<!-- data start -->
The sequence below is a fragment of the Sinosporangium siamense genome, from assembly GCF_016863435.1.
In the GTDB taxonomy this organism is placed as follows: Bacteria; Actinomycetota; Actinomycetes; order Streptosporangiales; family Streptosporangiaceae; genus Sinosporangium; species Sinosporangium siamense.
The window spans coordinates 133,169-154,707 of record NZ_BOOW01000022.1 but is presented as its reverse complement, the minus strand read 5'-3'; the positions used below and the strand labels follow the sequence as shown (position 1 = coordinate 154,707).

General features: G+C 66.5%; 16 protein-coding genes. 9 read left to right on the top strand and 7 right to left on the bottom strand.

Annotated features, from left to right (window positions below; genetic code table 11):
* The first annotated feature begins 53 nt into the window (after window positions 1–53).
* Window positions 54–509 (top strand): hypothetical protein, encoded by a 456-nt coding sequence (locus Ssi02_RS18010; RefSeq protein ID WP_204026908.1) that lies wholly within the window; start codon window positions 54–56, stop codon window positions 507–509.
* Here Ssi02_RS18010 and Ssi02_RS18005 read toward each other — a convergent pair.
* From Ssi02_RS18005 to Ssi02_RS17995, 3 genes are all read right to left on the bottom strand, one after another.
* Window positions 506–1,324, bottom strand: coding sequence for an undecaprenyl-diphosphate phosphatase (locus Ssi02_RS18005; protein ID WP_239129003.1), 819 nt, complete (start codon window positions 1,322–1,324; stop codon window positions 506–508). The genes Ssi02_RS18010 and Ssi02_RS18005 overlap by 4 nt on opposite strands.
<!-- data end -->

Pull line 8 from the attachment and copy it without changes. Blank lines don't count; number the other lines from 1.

* Here Ssi02_RS18010 and Ssi02_RS18005 read toward each other — a convergent pair.